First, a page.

Geometric shapes, light and shadow fuel your images, often transforming urban landscapes into pattern like visuals, could you tell us about your creative process and how you regard your relationship with architecture?
Architecture is only a battlefield. I am interested in capturing everything that it generates. I can start with a specific image that catches my eye then evolve it into something completely different.
It is exactly as if the camera was my brush and the scenes before me were the paints I use. Although, unlike painting, I only work with real settings, I just focus on details that make it to me more interesting.
Rhythm Interrupted, 2018, photographic paper mounted on aluminium, edition 1/5, 87x70 cm
Pink and Lines, 2016, photographic paper mounted on aluminium, edition 1/5, 100x100 cm
The Architecture of Light II , 2013, photographic paper mounted on aluminium, edition 4/5, 70x70 cm
What do you wish to express by adding a figure or figures within the photographs you take?
I have always been interested in the interaction between man and geometry as if I wanted to give birth to the paintings I admired whilst growing up.
The figure in some of my pictures brings abstraction closer to reality. People realise that it is not a painting but a photograph. This is why figures tend to be important to me.
Blue Escape, 2013, photographic paper mounted on aluminium, edition 3/5, 50x50 cm
Galaxy, 2015, photographic paper mounted on aluminium, edition 4/5, 100x100 cm
Shadow Clips, 2018, photographic paper mounted on aluminium, edition 1/5, 50x62.5 cm
You have cited ‘it’s not about what you see, but how you see it’, what is meant by that and how much do you explore in your work the aspect of perspectives as well as the notion of what is perceived to be real?
The photographs I take are perhaps a bit striking as I tend to play with perspective, angles, shapes and light in order to create a new reality within the reality.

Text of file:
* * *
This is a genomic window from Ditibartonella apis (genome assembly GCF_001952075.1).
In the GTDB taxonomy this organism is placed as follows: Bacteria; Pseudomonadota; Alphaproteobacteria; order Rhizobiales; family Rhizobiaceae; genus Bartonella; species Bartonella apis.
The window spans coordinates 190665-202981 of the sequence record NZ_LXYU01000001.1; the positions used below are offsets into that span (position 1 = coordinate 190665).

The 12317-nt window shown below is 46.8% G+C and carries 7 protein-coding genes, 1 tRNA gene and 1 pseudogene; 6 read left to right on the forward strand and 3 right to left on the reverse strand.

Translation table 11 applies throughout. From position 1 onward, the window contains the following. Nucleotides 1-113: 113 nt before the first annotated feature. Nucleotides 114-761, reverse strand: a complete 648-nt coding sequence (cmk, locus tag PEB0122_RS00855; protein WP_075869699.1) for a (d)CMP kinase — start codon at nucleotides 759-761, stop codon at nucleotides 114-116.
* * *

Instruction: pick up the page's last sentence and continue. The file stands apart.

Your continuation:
Pushing the viewer to question themselves is an important feature when I take photographs. I always want the images to be thought provoking, and for a doubt to be placed in the viewer’s mind on what they are seeing. This is why I try to push the boundaries of reality further away every day, albeit knowing full well, that everything in my pictures that is captured is real.
What are your thoughts on social media, and that very notion of real and unreal through photography?
Social media is disturbing but interesting and challenging. Photography has evolved so much and today everything seems possible to anyone. A parallel world has given birth to real mediums and valuable digital creations. It all is the mirror of how far humankind's imagination and creativity can go.
It is as thrilling as it is scary, but we knew it was coming so might as well enjoy the ride.
Which different art forms, books or other elements, influence your work, and can you share with us the impact Lebanon (and your time spent there) has had on your photographs?
I have always been interested in constructivism: Rodchenko and M. C. Escher’s mad world, Mayakovsky’s poems and also monumental artists like Ellsworth Kelly, Richard Serra, Sol LeWitt, Bridget Riley, Joseph Beuys, Gerhard Richter, Anselm Kiefer, Agnes Martin and Eduardo Chillida.
All these artists and more have always been strong references to me, whilst my approach to photography is based on “l’instant décisif” of Cartier Bresson.
This mix of influences in Lebanon gave birth to a very specific perspective of my country. Lebanon gave me wings as it inspired me a lot and still does, not because of its “new” architecture but thanks to modern shapes and strong unique light, which I was able to use in my photography.